Elaine Wynn has described the move to exclude her – as currently the only woman – from the board of casino operator Wynn Resorts Ltd, as “bad business”.
In a new proxy filing on Tuesday to Nasdaq – urging shareholders to ignore the board’s advice and re-elect her as a director – she also describes the reasons advanced by the company for seeking to remove her from the board as “confusing and misleading”.
Ms Wynn – former wife of the firm’s founding chairman and chief executive Steve Wynn – also questions the assumption that were she not to vote her 9.5 million shares in support of the 10 million held by Mr Wynn, it would potentially trigger a “change of control” provision under the terms of the company’s outstanding debt securities.
In a Monday filing the firm cited a lawsuit Ms Wynn initiated in 2012 – seeking to free her from earlier shareholder agreements requiring her to vote her shares with Mr Wynn – as a reason for not renominating her as a director. The issue of updating the board will be voted upon at an annual meeting of shareholders on April 24.
Ms Wynn states in the filing regarding the “change of control” risk: “…such a violation could be prevented by my agreeing to let Mr Wynn vote fewer shares than he now does, but still a sufficient number to ensure that our combined share total is larger than that of the next-largest stockholder. While such an agreement cannot be certain, as the second and third largest stockholders of the company, respectively, Mr Wynn and I have every incentive to arrive at an agreement and avoid triggering a covenant violation.”
Ms Wynn also refuted the idea that she has put her personal interests ahead of the company’s.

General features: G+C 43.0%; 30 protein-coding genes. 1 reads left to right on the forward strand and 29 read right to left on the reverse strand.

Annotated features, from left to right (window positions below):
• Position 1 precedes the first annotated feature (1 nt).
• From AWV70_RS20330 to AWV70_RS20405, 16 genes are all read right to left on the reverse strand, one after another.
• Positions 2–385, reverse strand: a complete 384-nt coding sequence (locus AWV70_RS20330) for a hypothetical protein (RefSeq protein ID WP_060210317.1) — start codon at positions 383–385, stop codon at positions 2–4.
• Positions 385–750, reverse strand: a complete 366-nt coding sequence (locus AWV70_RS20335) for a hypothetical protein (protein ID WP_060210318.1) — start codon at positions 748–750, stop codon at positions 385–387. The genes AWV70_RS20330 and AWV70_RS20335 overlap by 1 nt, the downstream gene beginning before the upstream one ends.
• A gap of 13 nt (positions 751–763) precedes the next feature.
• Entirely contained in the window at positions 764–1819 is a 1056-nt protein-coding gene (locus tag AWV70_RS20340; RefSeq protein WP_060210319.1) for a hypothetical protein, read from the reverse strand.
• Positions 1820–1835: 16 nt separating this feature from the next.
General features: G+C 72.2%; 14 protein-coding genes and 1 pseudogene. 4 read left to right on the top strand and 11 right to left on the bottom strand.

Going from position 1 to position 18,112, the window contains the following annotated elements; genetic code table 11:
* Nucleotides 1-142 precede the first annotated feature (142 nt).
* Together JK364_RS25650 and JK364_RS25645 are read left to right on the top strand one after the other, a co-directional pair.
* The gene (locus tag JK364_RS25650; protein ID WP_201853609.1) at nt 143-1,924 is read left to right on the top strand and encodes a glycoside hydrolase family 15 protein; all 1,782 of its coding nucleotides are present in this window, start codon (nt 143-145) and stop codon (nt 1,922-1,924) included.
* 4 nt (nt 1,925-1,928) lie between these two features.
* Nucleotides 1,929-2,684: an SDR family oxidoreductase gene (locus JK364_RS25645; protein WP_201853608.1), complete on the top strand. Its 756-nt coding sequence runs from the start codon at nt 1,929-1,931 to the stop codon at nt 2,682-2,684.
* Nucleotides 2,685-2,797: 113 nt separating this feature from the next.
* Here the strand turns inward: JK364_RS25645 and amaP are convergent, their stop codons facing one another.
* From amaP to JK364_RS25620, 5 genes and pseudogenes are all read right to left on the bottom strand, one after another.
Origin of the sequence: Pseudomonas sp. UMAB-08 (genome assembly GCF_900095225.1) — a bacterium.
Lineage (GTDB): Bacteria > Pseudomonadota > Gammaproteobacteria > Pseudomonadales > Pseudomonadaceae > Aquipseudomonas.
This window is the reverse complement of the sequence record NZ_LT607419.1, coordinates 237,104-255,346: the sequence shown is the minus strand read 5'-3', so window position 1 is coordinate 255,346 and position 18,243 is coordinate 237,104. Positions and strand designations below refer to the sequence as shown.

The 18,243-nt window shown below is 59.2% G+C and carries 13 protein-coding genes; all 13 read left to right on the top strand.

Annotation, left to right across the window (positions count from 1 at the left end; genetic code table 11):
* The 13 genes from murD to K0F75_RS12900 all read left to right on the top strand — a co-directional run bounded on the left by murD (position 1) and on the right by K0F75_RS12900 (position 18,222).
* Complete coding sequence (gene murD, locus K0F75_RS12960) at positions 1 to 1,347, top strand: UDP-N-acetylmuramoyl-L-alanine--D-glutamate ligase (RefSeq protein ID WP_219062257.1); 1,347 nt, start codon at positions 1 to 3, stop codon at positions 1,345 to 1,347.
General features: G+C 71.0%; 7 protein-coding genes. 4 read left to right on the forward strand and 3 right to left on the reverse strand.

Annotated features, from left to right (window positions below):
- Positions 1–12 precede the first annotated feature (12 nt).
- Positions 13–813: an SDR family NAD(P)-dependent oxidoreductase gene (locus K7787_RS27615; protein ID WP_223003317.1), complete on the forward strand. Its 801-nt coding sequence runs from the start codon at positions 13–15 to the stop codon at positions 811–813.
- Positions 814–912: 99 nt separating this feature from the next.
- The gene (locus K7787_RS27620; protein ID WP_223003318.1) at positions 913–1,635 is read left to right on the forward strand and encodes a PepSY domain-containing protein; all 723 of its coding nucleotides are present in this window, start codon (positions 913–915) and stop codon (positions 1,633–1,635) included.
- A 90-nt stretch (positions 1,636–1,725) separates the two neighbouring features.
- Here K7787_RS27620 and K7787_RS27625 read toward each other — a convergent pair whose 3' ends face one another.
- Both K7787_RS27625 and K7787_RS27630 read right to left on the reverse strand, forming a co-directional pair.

“I believe that no one else at the company, other than the chairman and CEO, is more knowledgeable about its history, its operations, its customers, or its award-winning staff,” she stated.
“For me, board membership isn’t some professional title; it’s a labour of love to which I am wholeheartedly devoted and have the tenure to prove. As stated in the company’s prior proxy statements, my four decades of experience in the gaming and hospitality businesses have been valuable to the board and important in the continued development of the Wynn brand.”
She also stated that her proposed exclusion from the board would mean “an appalling lack of diversity”.
“We are a global consumer-oriented company that strives to appeal to both men and women and, as a result, I think it is vital that the views of 50 percent of the population be represented on the board. In my opinion, the exclusion of any diverse voices from the board is not just a symbolic misstep, it’s bad business,” Ms Wynn added in her proxy filing.
In Monday’s filing, Wynn Resorts said it had established a comprehensive corporate governance framework, “with policies and programmes designed not only to satisfy the extensive regulatory requirements applicable to our business but also to build value for the company’s stockholders, customers, and employees”.
The firm added that the corporate governance committee views that Ms Wynn “is not meaningfully contributing to the board’s discussion and work, which is increasingly conducted at the board committee level, in which Ms Wynn is unable to participate due to Ms Wynn’s lack of independence under Nasdaq listing standards and resulting inability to serve on any existing board committees”.
Wynn Resorts has nominated two existing directors – John Hagenbuch and J. Edward Virtue – to continue on the board for three-year terms.
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